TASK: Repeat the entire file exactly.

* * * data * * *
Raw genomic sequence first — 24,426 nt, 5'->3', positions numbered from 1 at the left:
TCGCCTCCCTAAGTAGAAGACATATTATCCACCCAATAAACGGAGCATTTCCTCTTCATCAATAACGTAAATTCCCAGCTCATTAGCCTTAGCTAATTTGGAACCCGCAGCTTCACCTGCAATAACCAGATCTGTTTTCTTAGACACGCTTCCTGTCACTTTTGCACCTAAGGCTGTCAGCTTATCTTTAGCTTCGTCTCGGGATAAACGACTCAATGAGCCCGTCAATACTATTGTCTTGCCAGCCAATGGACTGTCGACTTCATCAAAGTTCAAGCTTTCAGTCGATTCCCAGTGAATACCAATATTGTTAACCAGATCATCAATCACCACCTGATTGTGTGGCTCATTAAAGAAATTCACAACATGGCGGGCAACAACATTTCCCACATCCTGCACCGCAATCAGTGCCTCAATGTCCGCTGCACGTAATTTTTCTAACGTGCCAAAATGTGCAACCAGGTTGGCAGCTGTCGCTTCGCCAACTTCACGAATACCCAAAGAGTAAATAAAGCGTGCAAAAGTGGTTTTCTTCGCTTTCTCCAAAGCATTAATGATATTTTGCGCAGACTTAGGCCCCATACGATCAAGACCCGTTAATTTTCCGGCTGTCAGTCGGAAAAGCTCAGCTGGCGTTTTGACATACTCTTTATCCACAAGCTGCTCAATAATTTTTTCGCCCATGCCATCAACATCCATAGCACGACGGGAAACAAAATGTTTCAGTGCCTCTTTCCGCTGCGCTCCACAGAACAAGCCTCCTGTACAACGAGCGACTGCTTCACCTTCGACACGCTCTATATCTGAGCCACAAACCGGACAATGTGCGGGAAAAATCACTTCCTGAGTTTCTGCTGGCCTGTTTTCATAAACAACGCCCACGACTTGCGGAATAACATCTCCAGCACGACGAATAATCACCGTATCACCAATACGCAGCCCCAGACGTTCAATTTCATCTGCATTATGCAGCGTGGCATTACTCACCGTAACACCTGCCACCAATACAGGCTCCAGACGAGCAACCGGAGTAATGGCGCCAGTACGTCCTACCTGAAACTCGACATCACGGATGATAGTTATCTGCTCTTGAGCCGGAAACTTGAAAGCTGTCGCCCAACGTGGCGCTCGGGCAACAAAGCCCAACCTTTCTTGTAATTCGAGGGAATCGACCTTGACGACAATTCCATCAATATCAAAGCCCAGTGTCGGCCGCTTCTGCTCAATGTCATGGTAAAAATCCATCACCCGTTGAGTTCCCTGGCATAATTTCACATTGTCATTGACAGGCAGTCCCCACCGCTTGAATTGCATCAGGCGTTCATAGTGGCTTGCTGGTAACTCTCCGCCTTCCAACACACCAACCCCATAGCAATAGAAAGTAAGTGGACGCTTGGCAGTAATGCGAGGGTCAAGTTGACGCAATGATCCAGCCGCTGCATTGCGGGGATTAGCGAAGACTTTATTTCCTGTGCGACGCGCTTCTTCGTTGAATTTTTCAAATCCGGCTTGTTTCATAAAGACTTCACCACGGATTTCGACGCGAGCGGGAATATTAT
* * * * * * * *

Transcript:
Raw genomic sequence first — 24,426 nt, 5'->3', positions numbered from 1 at the left:
TCGCCTCCCTAAGTAGAAGACATATTATCCACCCAATAAACGGAGCATTTCCTCTTCATCAATAACGTAAATTCCCAGCTCATTAGCCTTAGCTAATTTGGAACCCGCAGCTTCACCTGCAATAACCAGATCTGTTTTCTTAGACACGCTTCCTGTCACTTTTGCACCTAAGGCTGTCAGCTTATCTTTAGCTTCGTCTCGGGATAAACGACTCAATGAGCCCGTCAATACTATTGTCTTGCCAGCCAATGGACTGTCGACTTCATCAAAGTTCAAGCTTTCAGTCGATTCCCAGTGAATACCAATATTGTTAACCAGATCATCAATCACCACCTGATTGTGTGGCTCATTAAAGAAATTCACAACATGGCGGGCAACAACATTTCCCACATCCTGCACCGCAATCAGTGCCTCAATGTCCGCTGCACGTAATTTTTCTAACGTGCCAAAATGTGCAACCAGGTTGGCAGCTGTCGCTTCGCCAACTTCACGAATACCCAAAGAGTAAATAAAGCGTGCAAAAGTGGTTTTCTTCGCTTTCTCCAAAGCATTAATGATATTTTGCGCAGACTTAGGCCCCATACGATCAAGACCCGTTAATTTTCCGGCTGTCAGTCGGAAAAGCTCAGCTGGCGTTTTGACATACTCTTTATCCACAAGCTGCTCAATAATTTTTTCGCCCATGCCATCAACATCCATAGCACGACGGGAAACAAAATGTTTCAGTGCCTCTTTCCGCTGCGCTCCACAGAACAAGCCTCCTGTACAACGAGCGACTGCTTCACCTTCGACACGCTCTATATCTGAGCCACAAACCGGACAATGTGCGGGAAAAATCACTTCCTGAGTTTCTGCTGGCCTGTTTTCATAAACAACGCCCACGACTTGCGGAATAACATCTCCAGCACGACGAATAATCACCGTATCACCAATACGCAGCCCCAGACGTTCAATTTCATCTGCATTATGCAGCGTGGCATTACTCACCGTAACACCTGCCACCAATACAGGCTCCAGACGAGCAACCGGAGTAATGGCGCCAGTACGTCCTACCTGAAACTCGACATCACGGATGATAGTTATCTGCTCTTGAGCCGGAAACTTGAAAGCTGTCGCCCAACGTGGCGCTCGGGCAACAAAGCCCAACCTTTCTTGTAATTCGAGGGAATCGACCTTGACGACAATTCCATCAATATCAAAGCCCAGTGTCGGCCGCTTCTGCTCAATGTCATGGTAAAAATCCATCACCCGTTGAGTTCCCTGGCATAATTTCACATTGTCATTGACAGGCAGTCCCCACCGCTTGAATTGCATCAGGCGTTCATAGTGGCTTGCTGGTAACTCTCCGCCTTCCAACACACCAACCCCATAGCAATAGAAAGTAAGTGGACGCTTGGCAGTAATGCGAGGGTCAAGTTGACGCAATGATCCAGCCGCTGCATTGCGGGGATTAGCGAAGACTTTATTTCCTGTGCGACGCGCTTCTTCGTTGAATTTTTCAAATCCGGCTTGTTTCATAAAGACTTCACCACGGATTTCGACGCGAGCGGGAATATTAT